The Supply Chain Matters blog provides our latest updates for our blog column- Global Supply Chain News Capsule Follow-Up. In our efforts to provide readers with the complete story, this capsule presents a series of brief blogs that revisit prior supply chain developments that we have shared with readers.

In prior Supply Chain Matters blog postings in September and October, we highlighted for our commercial aircraft supply network readers, candid remarks made by Airbus CEO Guillaume Faury indicating that while the global airline industry is showing signs of recovery, business travel remains muted, and the industry is unlikely to be back to pre-pandemic service volumes for years hence. The CEO specifically noted that even as aircraft demand recovers, supply chain challenges over the coming 12 to 18 months will be the most difficult challenges for this global commercial aircraft manufacturer.

Last week, Bloomberg and other industry media reported that Airbus has struggled with on-time delivery of new aircraft due to either component or skilled worker shortages. New aircraft deliveries were reported as 36 in October, and forty in both September and August. In order to meet an investor commitment to deliver a total of six hundred aircraft for all of 2021, aircraft deliveries will need to surpass 140 additional aircraft in November and December.

CEO Faury reportedly remains confident of the company’ ability to meet the annual delivery target but cautions that the aircraft industry suppliers are attempting to transition our of a “15-month hibernation.”

Noted in our ongoing commercial aircraft commentary is that Airbus recently communicated an aggressive plan to be able to ramp-monthly production of the company’s successful A320/A321 family of single aisle aircraft from a current constrained level of forty-five aircraft per month to a rate of sixty-five aircraft per month by the summer of 2023.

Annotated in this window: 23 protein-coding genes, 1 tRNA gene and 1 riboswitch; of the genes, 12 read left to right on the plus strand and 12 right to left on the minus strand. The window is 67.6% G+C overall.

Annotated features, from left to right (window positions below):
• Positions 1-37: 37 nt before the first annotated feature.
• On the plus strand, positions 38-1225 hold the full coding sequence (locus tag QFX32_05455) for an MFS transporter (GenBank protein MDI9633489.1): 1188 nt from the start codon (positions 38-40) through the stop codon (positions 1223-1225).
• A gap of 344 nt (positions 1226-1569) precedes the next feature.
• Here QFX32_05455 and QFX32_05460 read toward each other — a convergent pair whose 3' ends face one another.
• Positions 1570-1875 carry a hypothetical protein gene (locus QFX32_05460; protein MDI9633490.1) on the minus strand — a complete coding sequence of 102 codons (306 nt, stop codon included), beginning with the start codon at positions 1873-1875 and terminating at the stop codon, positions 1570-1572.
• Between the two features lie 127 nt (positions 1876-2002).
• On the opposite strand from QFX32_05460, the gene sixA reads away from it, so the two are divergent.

With the dramatic demand shock caused by the pandemic’s impact on monthly production needs, larger scale suppliers have managed to buffer some of the financial and worker loss impacts better than some others. As the ongoing product demand crisis has evolved, smaller, specialty suppliers, which provide the technology specialties, as well as their highly skilled workers, have especially struggled with the financial impacts of the sudden production and aircraft delivery suspensions.

While industry speculation is that Airbus will fare better than rival Boeing, restoring the financial and skill resource health of the industry’s supply networks remains a challenge, and both aircraft OEMs indicate they are rendering assistance where they can do so. However, the threat remains of supplier fallout or of a wave of industry consolidation in added merger and acquisition developments. There is obviously a lot riding on this industry’s ultimate return to post-pandemic health, but hard days remain.

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